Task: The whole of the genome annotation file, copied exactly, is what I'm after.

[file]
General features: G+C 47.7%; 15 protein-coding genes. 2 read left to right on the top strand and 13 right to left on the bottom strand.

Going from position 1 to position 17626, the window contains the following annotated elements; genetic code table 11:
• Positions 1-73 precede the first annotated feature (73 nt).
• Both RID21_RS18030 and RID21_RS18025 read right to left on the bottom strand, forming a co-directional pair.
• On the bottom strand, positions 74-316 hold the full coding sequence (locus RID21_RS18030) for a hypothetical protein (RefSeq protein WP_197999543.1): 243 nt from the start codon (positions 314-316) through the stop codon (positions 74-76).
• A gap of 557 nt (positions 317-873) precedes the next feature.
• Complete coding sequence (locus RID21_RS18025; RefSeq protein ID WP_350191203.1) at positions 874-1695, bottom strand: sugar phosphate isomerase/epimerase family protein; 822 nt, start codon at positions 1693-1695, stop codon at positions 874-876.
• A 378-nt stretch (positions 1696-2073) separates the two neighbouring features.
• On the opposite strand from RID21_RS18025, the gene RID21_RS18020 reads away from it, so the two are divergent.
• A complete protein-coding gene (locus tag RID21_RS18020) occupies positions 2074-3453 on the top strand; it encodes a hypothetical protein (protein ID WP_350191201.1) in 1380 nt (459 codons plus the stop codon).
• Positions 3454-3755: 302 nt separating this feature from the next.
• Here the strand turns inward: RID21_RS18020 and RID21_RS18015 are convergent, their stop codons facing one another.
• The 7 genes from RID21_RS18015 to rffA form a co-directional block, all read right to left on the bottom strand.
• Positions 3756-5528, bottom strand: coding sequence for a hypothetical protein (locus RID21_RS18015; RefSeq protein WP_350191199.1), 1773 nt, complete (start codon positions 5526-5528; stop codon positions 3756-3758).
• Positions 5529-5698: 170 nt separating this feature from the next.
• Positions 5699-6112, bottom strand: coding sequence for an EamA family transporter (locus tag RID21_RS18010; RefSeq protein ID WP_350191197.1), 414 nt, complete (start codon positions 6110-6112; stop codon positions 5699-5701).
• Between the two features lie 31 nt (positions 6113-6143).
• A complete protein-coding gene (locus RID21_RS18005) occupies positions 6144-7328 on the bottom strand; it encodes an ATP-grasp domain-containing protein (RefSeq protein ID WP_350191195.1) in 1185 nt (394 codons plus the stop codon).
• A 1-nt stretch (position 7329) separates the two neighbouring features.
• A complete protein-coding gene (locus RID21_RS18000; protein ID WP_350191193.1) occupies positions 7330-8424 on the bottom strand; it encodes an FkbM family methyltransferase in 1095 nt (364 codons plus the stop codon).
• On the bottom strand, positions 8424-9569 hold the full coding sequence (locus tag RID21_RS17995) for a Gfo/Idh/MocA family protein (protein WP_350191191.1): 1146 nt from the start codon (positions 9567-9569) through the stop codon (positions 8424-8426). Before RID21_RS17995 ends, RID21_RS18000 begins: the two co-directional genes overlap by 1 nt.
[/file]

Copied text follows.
General features: G+C 47.7%; 15 protein-coding genes. 2 read left to right on the top strand and 13 right to left on the bottom strand.

Going from position 1 to position 17626, the window contains the following annotated elements; genetic code table 11:
• Positions 1-73 precede the first annotated feature (73 nt).
• Both RID21_RS18030 and RID21_RS18025 read right to left on the bottom strand, forming a co-directional pair.
• On the bottom strand, positions 74-316 hold the full coding sequence (locus RID21_RS18030) for a hypothetical protein (RefSeq protein WP_197999543.1): 243 nt from the start codon (positions 314-316) through the stop codon (positions 74-76).
• A gap of 557 nt (positions 317-873) precedes the next feature.
• Complete coding sequence (locus RID21_RS18025; RefSeq protein ID WP_350191203.1) at positions 874-1695, bottom strand: sugar phosphate isomerase/epimerase family protein; 822 nt, start codon at positions 1693-1695, stop codon at positions 874-876.
• A 378-nt stretch (positions 1696-2073) separates the two neighbouring features.
• On the opposite strand from RID21_RS18025, the gene RID21_RS18020 reads away from it, so the two are divergent.
• A complete protein-coding gene (locus tag RID21_RS18020) occupies positions 2074-3453 on the top strand; it encodes a hypothetical protein (protein ID WP_350191201.1) in 1380 nt (459 codons plus the stop codon).
• Positions 3454-3755: 302 nt separating this feature from the next.
• Here the strand turns inward: RID21_RS18020 and RID21_RS18015 are convergent, their stop codons facing one another.
• The 7 genes from RID21_RS18015 to rffA form a co-directional block, all read right to left on the bottom strand.
• Positions 3756-5528, bottom strand: coding sequence for a hypothetical protein (locus RID21_RS18015; RefSeq protein WP_350191199.1), 1773 nt, complete (start codon positions 5526-5528; stop codon positions 3756-3758).
• Positions 5529-5698: 170 nt separating this feature from the next.
• Positions 5699-6112, bottom strand: coding sequence for an EamA family transporter (locus tag RID21_RS18010; RefSeq protein ID WP_350191197.1), 414 nt, complete (start codon positions 6110-6112; stop codon positions 5699-5701).
• Between the two features lie 31 nt (positions 6113-6143).
• A complete protein-coding gene (locus RID21_RS18005) occupies positions 6144-7328 on the bottom strand; it encodes an ATP-grasp domain-containing protein (RefSeq protein ID WP_350191195.1) in 1185 nt (394 codons plus the stop codon).
• A 1-nt stretch (position 7329) separates the two neighbouring features.
• A complete protein-coding gene (locus RID21_RS18000; protein ID WP_350191193.1) occupies positions 7330-8424 on the bottom strand; it encodes an FkbM family methyltransferase in 1095 nt (364 codons plus the stop codon).
• On the bottom strand, positions 8424-9569 hold the full coding sequence (locus tag RID21_RS17995) for a Gfo/Idh/MocA family protein (protein WP_350191191.1): 1146 nt from the start codon (positions 9567-9569) through the stop codon (positions 8424-8426). Before RID21_RS17995 ends, RID21_RS18000 begins: the two co-directional genes overlap by 1 nt.